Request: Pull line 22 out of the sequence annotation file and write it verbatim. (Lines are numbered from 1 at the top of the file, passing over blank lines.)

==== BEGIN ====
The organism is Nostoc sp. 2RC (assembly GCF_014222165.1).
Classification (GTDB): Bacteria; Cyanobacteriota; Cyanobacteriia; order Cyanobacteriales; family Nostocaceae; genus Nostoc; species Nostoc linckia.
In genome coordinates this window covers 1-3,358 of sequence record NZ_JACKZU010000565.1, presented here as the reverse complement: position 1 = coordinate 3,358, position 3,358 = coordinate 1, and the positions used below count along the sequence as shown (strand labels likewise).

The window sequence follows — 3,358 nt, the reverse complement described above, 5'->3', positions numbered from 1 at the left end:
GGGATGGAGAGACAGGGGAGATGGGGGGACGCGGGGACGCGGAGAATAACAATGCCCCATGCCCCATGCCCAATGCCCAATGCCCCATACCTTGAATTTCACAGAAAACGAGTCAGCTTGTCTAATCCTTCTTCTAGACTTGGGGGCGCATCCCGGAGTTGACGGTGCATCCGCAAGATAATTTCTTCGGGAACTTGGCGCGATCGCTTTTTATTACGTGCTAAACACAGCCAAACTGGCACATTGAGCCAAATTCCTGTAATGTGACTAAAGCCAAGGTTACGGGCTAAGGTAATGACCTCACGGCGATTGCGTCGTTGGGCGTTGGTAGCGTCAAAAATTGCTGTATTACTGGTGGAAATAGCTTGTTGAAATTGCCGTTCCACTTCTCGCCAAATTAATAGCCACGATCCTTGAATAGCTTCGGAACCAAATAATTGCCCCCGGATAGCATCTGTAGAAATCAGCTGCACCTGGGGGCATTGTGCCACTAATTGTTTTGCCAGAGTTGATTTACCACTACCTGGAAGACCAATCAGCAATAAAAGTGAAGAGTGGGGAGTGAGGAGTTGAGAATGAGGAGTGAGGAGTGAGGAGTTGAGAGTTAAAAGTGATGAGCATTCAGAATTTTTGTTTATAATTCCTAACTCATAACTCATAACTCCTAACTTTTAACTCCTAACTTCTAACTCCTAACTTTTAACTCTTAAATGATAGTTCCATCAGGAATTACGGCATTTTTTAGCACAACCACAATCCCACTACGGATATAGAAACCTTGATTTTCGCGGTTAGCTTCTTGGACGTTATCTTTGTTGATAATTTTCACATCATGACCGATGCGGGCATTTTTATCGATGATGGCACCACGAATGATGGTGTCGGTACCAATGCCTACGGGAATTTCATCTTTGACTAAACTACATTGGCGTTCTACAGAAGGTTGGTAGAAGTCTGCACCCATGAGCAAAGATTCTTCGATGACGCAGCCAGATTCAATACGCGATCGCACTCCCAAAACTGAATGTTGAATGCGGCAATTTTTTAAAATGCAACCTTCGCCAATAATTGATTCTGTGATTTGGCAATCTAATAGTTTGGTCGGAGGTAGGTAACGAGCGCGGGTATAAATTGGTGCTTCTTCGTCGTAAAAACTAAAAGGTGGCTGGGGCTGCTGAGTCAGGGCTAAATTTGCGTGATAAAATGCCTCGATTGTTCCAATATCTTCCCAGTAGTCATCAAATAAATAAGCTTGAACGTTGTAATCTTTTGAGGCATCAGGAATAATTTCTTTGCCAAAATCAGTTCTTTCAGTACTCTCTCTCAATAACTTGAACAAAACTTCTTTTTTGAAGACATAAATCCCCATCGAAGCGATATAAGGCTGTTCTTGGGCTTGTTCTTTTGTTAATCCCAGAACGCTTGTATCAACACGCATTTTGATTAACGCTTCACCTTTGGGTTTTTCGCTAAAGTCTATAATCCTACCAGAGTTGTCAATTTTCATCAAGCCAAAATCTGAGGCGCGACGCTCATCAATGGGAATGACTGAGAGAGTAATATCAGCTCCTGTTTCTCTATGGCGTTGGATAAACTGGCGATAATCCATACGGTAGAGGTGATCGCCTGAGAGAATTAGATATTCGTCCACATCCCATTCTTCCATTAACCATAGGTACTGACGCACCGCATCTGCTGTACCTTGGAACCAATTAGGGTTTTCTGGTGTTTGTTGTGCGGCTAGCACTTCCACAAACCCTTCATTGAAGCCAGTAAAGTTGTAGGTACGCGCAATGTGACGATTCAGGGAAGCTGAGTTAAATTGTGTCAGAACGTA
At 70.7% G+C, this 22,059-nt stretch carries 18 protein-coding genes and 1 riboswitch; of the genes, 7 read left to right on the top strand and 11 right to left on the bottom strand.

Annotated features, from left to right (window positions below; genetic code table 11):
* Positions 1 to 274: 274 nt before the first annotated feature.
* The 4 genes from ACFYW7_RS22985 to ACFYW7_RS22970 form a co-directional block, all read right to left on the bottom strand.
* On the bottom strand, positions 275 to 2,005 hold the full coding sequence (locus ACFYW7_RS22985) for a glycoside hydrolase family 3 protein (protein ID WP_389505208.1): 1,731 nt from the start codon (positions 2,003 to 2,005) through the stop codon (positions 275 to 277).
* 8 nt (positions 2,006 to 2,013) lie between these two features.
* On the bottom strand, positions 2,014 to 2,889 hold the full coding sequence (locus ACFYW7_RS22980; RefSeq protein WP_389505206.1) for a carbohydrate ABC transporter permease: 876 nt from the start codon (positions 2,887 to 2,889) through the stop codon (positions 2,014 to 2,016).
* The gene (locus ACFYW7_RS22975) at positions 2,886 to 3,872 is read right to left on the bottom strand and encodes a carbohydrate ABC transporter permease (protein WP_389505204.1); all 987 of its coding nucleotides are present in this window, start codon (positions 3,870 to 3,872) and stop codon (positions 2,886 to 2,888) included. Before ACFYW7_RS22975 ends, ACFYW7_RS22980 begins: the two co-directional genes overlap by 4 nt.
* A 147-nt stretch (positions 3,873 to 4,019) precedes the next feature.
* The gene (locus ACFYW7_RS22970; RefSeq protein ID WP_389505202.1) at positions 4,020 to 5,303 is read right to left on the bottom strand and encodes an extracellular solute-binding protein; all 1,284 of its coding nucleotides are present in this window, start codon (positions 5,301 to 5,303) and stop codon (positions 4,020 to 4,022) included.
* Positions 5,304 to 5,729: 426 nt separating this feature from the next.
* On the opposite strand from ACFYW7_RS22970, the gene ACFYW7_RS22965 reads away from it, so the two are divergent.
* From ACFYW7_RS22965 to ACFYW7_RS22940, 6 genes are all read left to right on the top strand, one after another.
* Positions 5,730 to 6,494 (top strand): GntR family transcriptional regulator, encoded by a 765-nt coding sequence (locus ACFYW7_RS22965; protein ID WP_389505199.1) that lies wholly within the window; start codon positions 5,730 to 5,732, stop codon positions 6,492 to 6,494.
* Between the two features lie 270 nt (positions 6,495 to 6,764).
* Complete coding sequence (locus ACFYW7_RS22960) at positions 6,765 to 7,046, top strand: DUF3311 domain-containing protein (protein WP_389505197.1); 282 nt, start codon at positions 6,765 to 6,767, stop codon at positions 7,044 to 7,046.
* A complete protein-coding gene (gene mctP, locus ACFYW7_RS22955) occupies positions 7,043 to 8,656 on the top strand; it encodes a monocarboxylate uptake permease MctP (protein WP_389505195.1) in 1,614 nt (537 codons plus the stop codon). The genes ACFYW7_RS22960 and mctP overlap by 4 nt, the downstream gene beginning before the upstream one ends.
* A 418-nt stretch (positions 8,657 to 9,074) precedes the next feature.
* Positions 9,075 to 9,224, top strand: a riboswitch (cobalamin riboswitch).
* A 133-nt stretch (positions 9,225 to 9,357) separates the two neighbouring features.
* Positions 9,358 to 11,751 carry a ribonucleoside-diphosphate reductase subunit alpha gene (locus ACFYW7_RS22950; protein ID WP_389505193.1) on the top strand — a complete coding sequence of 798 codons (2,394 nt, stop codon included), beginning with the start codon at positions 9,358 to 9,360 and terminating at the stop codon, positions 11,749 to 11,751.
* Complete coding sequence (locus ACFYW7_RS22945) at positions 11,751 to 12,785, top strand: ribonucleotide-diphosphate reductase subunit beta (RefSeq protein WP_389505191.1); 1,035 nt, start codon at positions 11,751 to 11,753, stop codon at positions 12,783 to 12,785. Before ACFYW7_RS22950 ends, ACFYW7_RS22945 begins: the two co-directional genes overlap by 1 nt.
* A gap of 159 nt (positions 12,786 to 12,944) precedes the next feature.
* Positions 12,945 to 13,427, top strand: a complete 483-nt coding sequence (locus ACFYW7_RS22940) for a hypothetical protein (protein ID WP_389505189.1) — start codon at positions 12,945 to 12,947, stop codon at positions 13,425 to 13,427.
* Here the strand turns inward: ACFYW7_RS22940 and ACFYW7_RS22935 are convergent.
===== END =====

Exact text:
* A complete protein-coding gene (gene mctP, locus ACFYW7_RS22955) occupies positions 7,043 to 8,656 on the top strand; it encodes a monocarboxylate uptake permease MctP (protein WP_389505195.1) in 1,614 nt (537 codons plus the stop codon). The genes ACFYW7_RS22960 and mctP overlap by 4 nt, the downstream gene beginning before the upstream one ends.